Sketch comics/stand-ups taking the lead in their first movie is in some ways a right of passage. Steve Martin’s The Jerk probably stands as the high water-mark,* but most have some sort of value in terms of being a look at a performer’s comedic worldview while they’re still hungry. Take Billy Madison as an example. It may not be regarded as a great film by a lot of people but, in the words of Undeclared, there’s something a bit “punk rock” about it. Something that diminished until Adam Sandler turned into a dead-eyed, haunted-looking shell of a human being.
Keegan-Michael Key and Jordan Peele have been around a while, individually working on projects and appearing in films and TV shows, but Keanu is their first film following the break-out success of their sketch show on Comedy Central. Personally I haven’t watched much of their stuff. Just a few bits here and there which have virally wafted my way courtesy of Facebook. Of course I loved their Gremlins 2 bit, being a huge fan of that film. But my limited TV viewing hasn’t drifted that way. That said, this film seems very much an extension of what I’ve seen from them, so I’m going to make the not-so-wild assume that it is very much tapped into that same vein of “firsts.”
The plot itself makes some less than subtle allusions to being a goof of the Liam Neeson Taken trilogy as the pair attempt to get back the kitten of the title when he’s stolen. It turns out this particular cat’s cuteness is a bit infectious because it becomes a running gag that everyone he comes in contact with becomes so enamored with him that they lose all common sense. However, apart from that basic framework there really isn’t that much to tie the film thematically to the ongoing saga of the man the internet has dubbed “John Taken.”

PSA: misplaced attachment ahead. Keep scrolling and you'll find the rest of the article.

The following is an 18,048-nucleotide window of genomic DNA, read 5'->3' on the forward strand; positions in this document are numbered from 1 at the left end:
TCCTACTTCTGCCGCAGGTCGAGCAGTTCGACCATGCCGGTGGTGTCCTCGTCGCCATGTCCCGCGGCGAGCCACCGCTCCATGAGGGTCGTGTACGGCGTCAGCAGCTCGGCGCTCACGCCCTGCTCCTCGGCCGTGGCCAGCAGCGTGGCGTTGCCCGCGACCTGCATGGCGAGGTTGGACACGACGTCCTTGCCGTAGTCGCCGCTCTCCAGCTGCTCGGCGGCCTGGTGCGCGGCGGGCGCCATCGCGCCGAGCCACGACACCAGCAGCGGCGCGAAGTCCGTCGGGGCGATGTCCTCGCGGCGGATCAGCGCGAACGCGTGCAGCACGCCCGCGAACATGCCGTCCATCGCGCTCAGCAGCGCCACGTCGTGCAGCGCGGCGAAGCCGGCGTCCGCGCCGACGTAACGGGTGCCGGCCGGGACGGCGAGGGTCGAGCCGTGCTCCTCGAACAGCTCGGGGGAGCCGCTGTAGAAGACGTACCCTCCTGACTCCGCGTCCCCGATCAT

In fact, much of the film seems to settle into a much better (and certainly funnier) version of the central conceit of the maligned Will Farrell/Kevin Hart vehicle Get Hard, as the duo attempts to bluff their way through the criminal underground. Or at least the Hollywood version of ‘gangsta culture,’ though it seems more authentic than some depictions, despite the comedic aspects.
The main issue with the film is uneven pacing. There is an extended sequence in the middle of the film which I think best exemplifies this; it features a pretty good cameo, but drags on and on as it spends its time divided between the inside and outside of a Hollywood estate. Unfortunately, things are much funnier in the car and, at least in my case, I found myself regretting every return to the interior; up until a fantastic gag caps the scene. (One which is ultimately negated in the wrap-up, but I’m trying not to focus on that.)
It’s great that Key and Peele take things in a different direction than what one may expect by abandoning the idea of a strict parody of their inspiration for the story (though I could see a very different, equally funny movie coming from sticking to that concept) but they still seem to have a hard time filling the 90 minutes of the film. They come close enough that one can’t deny their success though, at crafting an overall entertaining experience that captures their spirit.
(Three and a half damns given out of five)
*Mostly because Monty Python’s initial offering was their recycled sketch film, …And Now for Something Completely Different.